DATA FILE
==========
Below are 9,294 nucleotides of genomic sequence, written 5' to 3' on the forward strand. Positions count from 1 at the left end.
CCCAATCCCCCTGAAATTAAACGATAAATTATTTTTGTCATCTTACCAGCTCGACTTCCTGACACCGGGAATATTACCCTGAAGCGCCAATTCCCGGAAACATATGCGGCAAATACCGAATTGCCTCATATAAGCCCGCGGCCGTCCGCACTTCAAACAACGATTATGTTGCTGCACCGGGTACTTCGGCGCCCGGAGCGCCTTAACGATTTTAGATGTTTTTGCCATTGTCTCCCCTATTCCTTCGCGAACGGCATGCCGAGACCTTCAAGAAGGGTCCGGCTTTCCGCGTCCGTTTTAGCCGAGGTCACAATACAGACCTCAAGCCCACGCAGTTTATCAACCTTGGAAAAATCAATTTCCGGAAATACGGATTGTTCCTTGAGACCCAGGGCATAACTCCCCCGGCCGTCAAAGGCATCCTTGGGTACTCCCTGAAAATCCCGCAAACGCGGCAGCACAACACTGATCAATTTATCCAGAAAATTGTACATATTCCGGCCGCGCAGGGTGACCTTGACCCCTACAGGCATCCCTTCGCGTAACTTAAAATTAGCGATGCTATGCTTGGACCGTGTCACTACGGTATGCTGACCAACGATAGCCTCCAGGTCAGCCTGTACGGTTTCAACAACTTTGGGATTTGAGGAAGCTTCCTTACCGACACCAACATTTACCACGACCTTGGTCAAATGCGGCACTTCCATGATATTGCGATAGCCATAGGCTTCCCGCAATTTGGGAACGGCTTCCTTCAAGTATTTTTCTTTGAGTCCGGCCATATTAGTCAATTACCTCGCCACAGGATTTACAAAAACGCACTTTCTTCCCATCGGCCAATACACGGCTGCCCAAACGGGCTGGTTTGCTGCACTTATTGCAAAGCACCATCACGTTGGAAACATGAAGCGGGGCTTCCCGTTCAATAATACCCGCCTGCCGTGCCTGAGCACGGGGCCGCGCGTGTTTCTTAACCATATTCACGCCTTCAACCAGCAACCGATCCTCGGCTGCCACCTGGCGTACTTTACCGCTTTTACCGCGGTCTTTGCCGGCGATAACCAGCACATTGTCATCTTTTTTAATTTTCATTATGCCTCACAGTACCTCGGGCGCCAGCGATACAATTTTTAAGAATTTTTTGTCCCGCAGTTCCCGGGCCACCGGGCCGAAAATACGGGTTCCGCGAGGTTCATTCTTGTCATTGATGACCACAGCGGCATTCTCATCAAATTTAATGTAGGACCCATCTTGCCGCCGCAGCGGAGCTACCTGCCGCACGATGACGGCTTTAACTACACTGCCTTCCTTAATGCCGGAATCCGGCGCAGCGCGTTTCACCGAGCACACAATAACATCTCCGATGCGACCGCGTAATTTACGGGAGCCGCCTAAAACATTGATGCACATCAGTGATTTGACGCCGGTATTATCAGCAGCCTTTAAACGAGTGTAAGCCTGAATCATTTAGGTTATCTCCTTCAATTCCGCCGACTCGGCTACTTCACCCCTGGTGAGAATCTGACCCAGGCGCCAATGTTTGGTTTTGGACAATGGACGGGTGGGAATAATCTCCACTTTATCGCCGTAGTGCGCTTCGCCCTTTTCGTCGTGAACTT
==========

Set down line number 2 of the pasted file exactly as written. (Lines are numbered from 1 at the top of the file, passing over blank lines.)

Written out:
CCCAATCCCCCTGAAATTAAACGATAAATTATTTTTGTCATCTTACCAGCTCGACTTCCTGACACCGGGAATATTACCCTGAAGCGCCAATTCCCGGAAACATATGCGGCAAATACCGAATTGCCTCATATAAGCCCGCGGCCGTCCGCACTTCAAACAACGATTATGTTGCTGCACCGGGTACTTCGGCGCCCGGAGCGCCTTAACGATTTTAGATGTTTTTGCCATTGTCTCCCCTATTCCTTCGCGAACGGCATGCCGAGACCTTCAAGAAGGGTCCGGCTTTCCGCGTCCGTTTTAGCCGAGGTCACAATACAGACCTCAAGCCCACGCAGTTTATCAACCTTGGAAAAATCAATTTCCGGAAATACGGATTGTTCCTTGAGACCCAGGGCATAACTCCCCCGGCCGTCAAAGGCATCCTTGGGTACTCCCTGAAAATCCCGCAAACGCGGCAGCACAACACTGATCAATTTATCCAGAAAATTGTACATATTCCGGCCGCGCAGGGTGACCTTGACCCCTACAGGCATCCCTTCGCGTAACTTAAAATTAGCGATGCTATGCTTGGACCGTGTCACTACGGTATGCTGACCAACGATAGCCTCCAGGTCAGCCTGTACGGTTTCAACAACTTTGGGATTTGAGGAAGCTTCCTTACCGACACCAACATTTACCACGACCTTGGTCAAATGCGGCACTTCCATGATATTGCGATAGCCATAGGCTTCCCGCAATTTGGGAACGGCTTCCTTCAAGTATTTTTCTTTGAGTCCGGCCATATTAGTCAATTACCTCGCCACAGGATTTACAAAAACGCACTTTCTTCCCATCGGCCAATACACGGCTGCCCAAACGGGCTGGTTTGCTGCACTTATTGCAAAGCACCATCACGTTGGAAACATGAAGCGGGGCTTCCCGTTCAATAATACCCGCCTGCCGTGCCTGAGCACGGGGCCGCGCGTGTTTCTTAACCATATTCACGCCTTCAACCAGCAACCGATCCTCGGCTGCCACCTGGCGTACTTTACCGCTTTTACCGCGGTCTTTGCCGGCGATAACCAGCACATTGTCATCTTTTTTAATTTTCATTATGCCTCACAGTACCTCGGGCGCCAGCGATACAATTTTTAAGAATTTTTTGTCCCGCAGTTCCCGGGCCACCGGGCCGAAAATACGGGTTCCGCGAGGTTCATTCTTGTCATTGATGACCACAGCGGCATTCTCATCAAATTTAATGTAGGACCCATCTTGCCGCCGCAGCGGAGCTACCTGCCGCACGATGACGGCTTTAACTACACTGCCTTCCTTAATGCCGGAATCCGGCGCAGCGCGTTTCACCGAGCACACAATAACATCTCCGATGCGACCGCGTAATTTACGGGAGCCGCCTAAAACATTGATGCACATCAGTGATTTGACGCCGGTATTATCAGCAGCCTTTAAACGAGTGTAAGCCTGAATCATTTAGGTTATCTCCTTCAATTCCGCCGACTCGGCTACTTCACCCCTGGTGAGAATCTGACCCAGGCGCCAATGTTTGGTTTTGGACAATGGACGGGTGGGAATAATCTCCACTTTATCGCCGTAGTGCGCTTCGCCCTTTTCGTCGTGAACTT